Remember the ads of yesteryear?
‘Wasim bhai ap thaktay nahin hain?’
(Wasim brother, don’t you get tired?)
‘Nahi, mein cigarette nahin peeta.’
(No, because I don’t smoke.)
These simple words uttered by Wasim Akram in an anti-smoking advertisement many years ago are still remembered by millions. I am sure all those born in the 80s watched this advertisement on their television sets, and those who missed it must have seen it on YouTube.
Why is it that we still remember this ad?
It is simply because the commercials of yesteryear had a certain feel to them. Even today, they successfully manage to grab our attention, and as soon as we watch them we can instantly recall the brand or campaign that they were associated with.
So why do these ads have such a high brand recall rate?
Firstly, most of the advertisements themselves were very simple, which makes sense as it is as it is believed that simplicity is beauty; these commercials had the power to gain and retain the viewer’s attention.
Secondly, the emotional connect of commercials of the past was really high, and one could actually create a need to buy the product advertised.
State Life Insurance’s ‘Ay khuda meray abbu salamat rahain’ (Dear God, please keep my father safe) or Molty Foam’s ‘Meri nannhi pari naye ghar ko chali’ (my little angel is going to a new home) are the two most relevant examples of this proposition.
Thirdly and most importantly the fact that PTV was the only channel - thanks to the sheer absence of cable television – also made a huge difference. Plus, the mindset that advertising is a waste of money made whatever few commercials that went on air grab the attention of viewers wholly and completely.
Coming back to the commercials we watch these days, it is undeniable that there is a glimpse of the past in them. Many carry the same concept that was prominent in the advertisements of the past.
The well appreciated and much talked about Mr White Smoker’s toothpaste advertisement, starring legendary actor Moin Akhtar, is reminiscent of Wasim Akram’s anti-smoking advertisement because of its simplicity.
The well known Pepsi commercial ‘kisnay kaha tha Pepsi pay 5 rupay kam kerdo?’ (who said to lower Pepsi’s price by Rs5?) is another example of an ad gaining popularity due to its simplicity.
The sense of emotional attachment portrayed in the commercials of earlier years can still be witnessed in the recent campaigns of National Foods and Tapal Tea.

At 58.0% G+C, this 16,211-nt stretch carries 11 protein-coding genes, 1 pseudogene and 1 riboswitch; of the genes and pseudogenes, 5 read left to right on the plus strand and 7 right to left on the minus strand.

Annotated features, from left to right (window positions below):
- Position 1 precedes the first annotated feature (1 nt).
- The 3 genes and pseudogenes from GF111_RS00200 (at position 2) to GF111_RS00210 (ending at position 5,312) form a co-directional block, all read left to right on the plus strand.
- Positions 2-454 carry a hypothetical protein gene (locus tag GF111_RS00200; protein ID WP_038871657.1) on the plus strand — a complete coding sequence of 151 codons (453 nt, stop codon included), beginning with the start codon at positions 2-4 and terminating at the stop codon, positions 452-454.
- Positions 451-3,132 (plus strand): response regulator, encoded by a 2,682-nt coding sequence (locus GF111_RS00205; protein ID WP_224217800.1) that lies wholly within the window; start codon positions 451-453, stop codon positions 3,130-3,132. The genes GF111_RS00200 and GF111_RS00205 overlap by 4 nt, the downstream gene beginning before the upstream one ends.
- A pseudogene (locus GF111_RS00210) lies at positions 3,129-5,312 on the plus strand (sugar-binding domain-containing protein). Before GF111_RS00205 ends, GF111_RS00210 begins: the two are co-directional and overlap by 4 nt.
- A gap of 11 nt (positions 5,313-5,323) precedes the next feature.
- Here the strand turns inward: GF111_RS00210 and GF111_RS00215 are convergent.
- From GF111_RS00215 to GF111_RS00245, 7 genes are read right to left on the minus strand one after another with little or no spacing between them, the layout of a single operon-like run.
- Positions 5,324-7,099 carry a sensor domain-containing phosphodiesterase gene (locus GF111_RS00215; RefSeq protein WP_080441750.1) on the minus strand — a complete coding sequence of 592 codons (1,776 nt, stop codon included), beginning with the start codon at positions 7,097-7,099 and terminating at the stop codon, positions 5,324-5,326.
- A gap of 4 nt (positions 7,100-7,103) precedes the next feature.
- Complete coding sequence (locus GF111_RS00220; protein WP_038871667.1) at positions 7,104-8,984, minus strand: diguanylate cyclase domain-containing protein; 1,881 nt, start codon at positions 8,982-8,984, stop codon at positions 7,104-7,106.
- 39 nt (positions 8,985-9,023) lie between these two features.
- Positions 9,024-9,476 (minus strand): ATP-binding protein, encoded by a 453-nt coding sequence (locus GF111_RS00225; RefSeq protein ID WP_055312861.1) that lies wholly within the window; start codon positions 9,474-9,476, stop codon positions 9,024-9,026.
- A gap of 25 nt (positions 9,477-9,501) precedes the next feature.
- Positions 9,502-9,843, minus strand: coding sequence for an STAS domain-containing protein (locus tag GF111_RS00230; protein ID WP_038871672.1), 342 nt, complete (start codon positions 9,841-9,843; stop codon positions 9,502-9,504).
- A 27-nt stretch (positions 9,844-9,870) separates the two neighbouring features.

Still, these companies do not enjoy similar brand recall. This is why most of the them have resorted to dance, comedy and mockery, creating a vicious clutter which makes it difficult for the viewer to recall the brand that an advertisement is promoting.
The war to be ubiquitous on every channel is making the situation even worse.
But there is some hope. Gurus sitting in the creative departments of the advertising agencies have figured a way out and it seems to be working; having a face for the brand.
Recent research carried out by the students of SZABIST found that Ufone has the highest brand recall because they have the same actors in all of their commercials which go on air.
In addition to this, complementing a commercial with other mediums on television, like branded content, also helps increase brand recall. For instance, Tarang’s “Hero Bannay ki Tarang” show or the 360 degree marketing campaigns by Dove and Pantene shampoo.
Only if brands carry out thorough preliminary research about their target market instead of jumping on the bandwagon, their advertisement campaigns might end up being more productive. It is also important to keep the local culture in mind, and realise that what’s popular abroad, may not necessarily be successful in Pakistan too. Plus, we need to give our young generation a chance to integrate their fresh ideas with those of the company.
If these suggestions are put into practice, it will certainly give remarkable results and make the shareholders and the owners feel that the advertising budget was spent well.
The views expressed by the writer and the reader comments do not necessarily reflect the views and policies of The Express Tribune.